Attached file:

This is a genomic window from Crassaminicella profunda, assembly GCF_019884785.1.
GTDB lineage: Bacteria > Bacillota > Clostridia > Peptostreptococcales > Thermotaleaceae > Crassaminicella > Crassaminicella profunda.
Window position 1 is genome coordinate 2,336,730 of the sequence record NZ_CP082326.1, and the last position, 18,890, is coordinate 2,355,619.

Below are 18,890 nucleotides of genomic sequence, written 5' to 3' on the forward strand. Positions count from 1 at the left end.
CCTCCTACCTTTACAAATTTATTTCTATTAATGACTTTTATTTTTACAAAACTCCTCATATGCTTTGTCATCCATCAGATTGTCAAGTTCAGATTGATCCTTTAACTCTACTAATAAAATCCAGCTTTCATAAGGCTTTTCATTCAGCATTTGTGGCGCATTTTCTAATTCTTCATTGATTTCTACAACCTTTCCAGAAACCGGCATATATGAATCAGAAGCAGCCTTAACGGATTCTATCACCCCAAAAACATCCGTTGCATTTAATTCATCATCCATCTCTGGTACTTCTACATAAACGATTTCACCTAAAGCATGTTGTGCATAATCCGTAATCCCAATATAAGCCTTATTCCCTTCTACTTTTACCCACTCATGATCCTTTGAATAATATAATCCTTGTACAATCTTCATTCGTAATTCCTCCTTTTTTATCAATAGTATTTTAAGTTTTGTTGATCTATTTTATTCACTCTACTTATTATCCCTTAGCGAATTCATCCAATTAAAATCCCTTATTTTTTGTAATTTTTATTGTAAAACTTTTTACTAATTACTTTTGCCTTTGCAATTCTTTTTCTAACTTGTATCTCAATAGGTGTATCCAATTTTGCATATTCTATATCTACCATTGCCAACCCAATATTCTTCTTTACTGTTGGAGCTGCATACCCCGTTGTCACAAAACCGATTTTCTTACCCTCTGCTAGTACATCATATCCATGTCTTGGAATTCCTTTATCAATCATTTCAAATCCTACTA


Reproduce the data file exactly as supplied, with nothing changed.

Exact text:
This is a genomic window from Crassaminicella profunda, assembly GCF_019884785.1.
GTDB lineage: Bacteria > Bacillota > Clostridia > Peptostreptococcales > Thermotaleaceae > Crassaminicella > Crassaminicella profunda.
Window position 1 is genome coordinate 2,336,730 of the sequence record NZ_CP082326.1, and the last position, 18,890, is coordinate 2,355,619.

Below are 18,890 nucleotides of genomic sequence, written 5' to 3' on the forward strand. Positions count from 1 at the left end.
CCTCCTACCTTTACAAATTTATTTCTATTAATGACTTTTATTTTTACAAAACTCCTCATATGCTTTGTCATCCATCAGATTGTCAAGTTCAGATTGATCCTTTAACTCTACTAATAAAATCCAGCTTTCATAAGGCTTTTCATTCAGCATTTGTGGCGCATTTTCTAATTCTTCATTGATTTCTACAACCTTTCCAGAAACCGGCATATATGAATCAGAAGCAGCCTTAACGGATTCTATCACCCCAAAAACATCCGTTGCATTTAATTCATCATCCATCTCTGGTACTTCTACATAAACGATTTCACCTAAAGCATGTTGTGCATAATCCGTAATCCCAATATAAGCCTTATTCCCTTCTACTTTTACCCACTCATGATCCTTTGAATAATATAATCCTTGTACAATCTTCATTCGTAATTCCTCCTTTTTTATCAATAGTATTTTAAGTTTTGTTGATCTATTTTATTCACTCTACTTATTATCCCTTAGCGAATTCATCCAATTAAAATCCCTTATTTTTTGTAATTTTTATTGTAAAACTTTTTACTAATTACTTTTGCCTTTGCAATTCTTTTTCTAACTTGTATCTCAATAGGTGTATCCAATTTTGCATATTCTATATCTACCATTGCCAACCCAATATTCTTCTTTACTGTTGGAGCTGCATACCCCGTTGTCACAAAACCGATTTTCTTACCCTCTGCTAGTACATCATATCCATGTCTTGGAATTCCTTTATCAATCATTTCAAATCCTACTA